Reconciling Rationality and Religion, part II

If we are not holding a belief rationally, then we should not hold it. This is because a belief that is not held rationally is not likely to be true.

Eliezer Yudkowsky has done an excellent job of articulating what goes into a rational belief, and why these ingredients are necessary. He goes further and shows many ways in which it is possible to hold beliefs irrationally. He psychoanalyzes many ways in which belief, and in particular religious belief, can go astray. Rather than giving an incompetent rehash of this material, I suggest that the interested reader read the sequences Map and Territory, Mysterious Answers to Mysterious Questions, Reductionism, and How to Actually Change Your Mind.

I will give examples of how I used this material to diagnose my own irrational beliefs.

I believed that the Ra material was communicated by an extraterrestrial entity called Ra. This is one of the explanations for the existence of the Ra material. Other explanations include that it was spat out by Carla Rueckert’s subconscious, or that it was made up by L/L Research, who then lied about their method of producing it. All of these explanations have various difficulties, and it is certainly not my intent to argue that any particular one is true. There is some true explanation for how the Ra material was produced, and we do not know with certainty what that explanation is.

I believed that the Ra material was communicated by Ra. This belief was irrational because it was not based on evidence. I believed it because I wanted it to be true; because the idea that it was true made me happy. Having seen that the belief was irrational, and having identified the cognitive biases which led me to believe it in the first place, I had to abandon the belief.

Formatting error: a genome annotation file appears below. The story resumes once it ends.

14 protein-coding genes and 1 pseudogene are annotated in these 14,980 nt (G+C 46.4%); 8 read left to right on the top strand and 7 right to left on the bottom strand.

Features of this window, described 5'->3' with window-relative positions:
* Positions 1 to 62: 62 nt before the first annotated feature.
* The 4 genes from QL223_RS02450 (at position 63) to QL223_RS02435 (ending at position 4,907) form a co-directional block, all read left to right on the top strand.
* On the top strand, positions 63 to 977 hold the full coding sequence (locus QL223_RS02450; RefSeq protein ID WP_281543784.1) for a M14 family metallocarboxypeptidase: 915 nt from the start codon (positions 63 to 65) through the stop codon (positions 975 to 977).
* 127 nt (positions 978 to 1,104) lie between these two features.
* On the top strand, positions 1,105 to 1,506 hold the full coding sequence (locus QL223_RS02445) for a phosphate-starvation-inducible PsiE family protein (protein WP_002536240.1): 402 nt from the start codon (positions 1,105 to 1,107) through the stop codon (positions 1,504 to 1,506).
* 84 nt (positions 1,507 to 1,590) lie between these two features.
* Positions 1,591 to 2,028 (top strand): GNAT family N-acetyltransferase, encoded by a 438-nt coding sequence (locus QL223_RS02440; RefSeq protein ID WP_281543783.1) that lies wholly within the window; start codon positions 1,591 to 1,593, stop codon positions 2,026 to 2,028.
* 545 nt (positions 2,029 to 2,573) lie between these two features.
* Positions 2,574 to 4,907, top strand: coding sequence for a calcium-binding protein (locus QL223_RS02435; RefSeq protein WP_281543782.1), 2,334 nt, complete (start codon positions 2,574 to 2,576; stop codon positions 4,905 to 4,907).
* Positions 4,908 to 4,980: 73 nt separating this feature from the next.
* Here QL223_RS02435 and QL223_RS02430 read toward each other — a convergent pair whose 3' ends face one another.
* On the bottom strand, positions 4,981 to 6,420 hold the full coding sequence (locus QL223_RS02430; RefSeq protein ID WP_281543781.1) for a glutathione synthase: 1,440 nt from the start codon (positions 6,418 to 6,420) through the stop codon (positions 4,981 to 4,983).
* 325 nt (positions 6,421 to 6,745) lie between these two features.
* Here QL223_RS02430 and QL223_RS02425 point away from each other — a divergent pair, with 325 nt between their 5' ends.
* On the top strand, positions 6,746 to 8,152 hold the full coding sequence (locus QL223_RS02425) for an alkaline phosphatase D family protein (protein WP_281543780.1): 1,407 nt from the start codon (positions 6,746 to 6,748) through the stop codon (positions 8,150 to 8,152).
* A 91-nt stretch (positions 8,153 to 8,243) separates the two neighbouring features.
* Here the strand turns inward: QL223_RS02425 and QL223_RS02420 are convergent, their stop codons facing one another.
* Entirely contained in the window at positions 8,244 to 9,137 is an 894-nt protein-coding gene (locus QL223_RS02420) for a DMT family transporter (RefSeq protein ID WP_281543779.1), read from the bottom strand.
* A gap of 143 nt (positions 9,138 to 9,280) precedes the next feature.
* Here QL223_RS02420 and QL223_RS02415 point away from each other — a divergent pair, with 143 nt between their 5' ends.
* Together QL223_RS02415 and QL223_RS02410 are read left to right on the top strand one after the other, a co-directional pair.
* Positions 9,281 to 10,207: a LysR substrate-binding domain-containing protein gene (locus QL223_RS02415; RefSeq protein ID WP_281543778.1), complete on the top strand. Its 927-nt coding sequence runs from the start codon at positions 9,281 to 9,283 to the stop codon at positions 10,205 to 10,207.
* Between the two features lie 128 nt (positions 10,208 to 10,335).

I believed in reincarnation. This belief was irrational because it was not based on evidence. I believed it because I wanted it to be true; because the idea that it was true reduced my fear of death. Having seen that the belief was irrational, and having identified the cognitive biases which led me to believe it in the first place, I had to abandon the belief.

I believed that my spiritual experiences disproved materialism. This belief was irrational because it was due to a semantic confusion. I thought that my spiritual experiences were direct experiences of reality, and materialism stated that reality was made of subatomic particles, which was not what I experienced in spiritual experiences. These two seemed incompatible to me, but the real problem was a conceptual confusion over the meaning of “reality.” I concluded that I meant something different by “reality” when talking about my spiritual experiences than the materialist meant by “reality.” Roughly, by “reality” I meant my spiritual experiences, and by “reality” the materialist meant the sum total of what can be inferred by logical deduction from empirical observation. After disentangling this semantic confusion, I saw that my spiritual experiences did not disprove materialism.

I believed that “black is white.” This belief was irrational because it was not consistent with my other beliefs, I did not really believe it anyway, and it was due to a similar semantic confusion. Roughly, by “black is white” I meant the content of a particular type of spiritual experience in which this equation made intuitive sense. I did not follow out the implications of this belief; for instance, I would not use a pen with white ink instead of a pen with black ink on the premise that it made no difference. Thus, I did not really believe it anyway.

What irrational beliefs do you hold?

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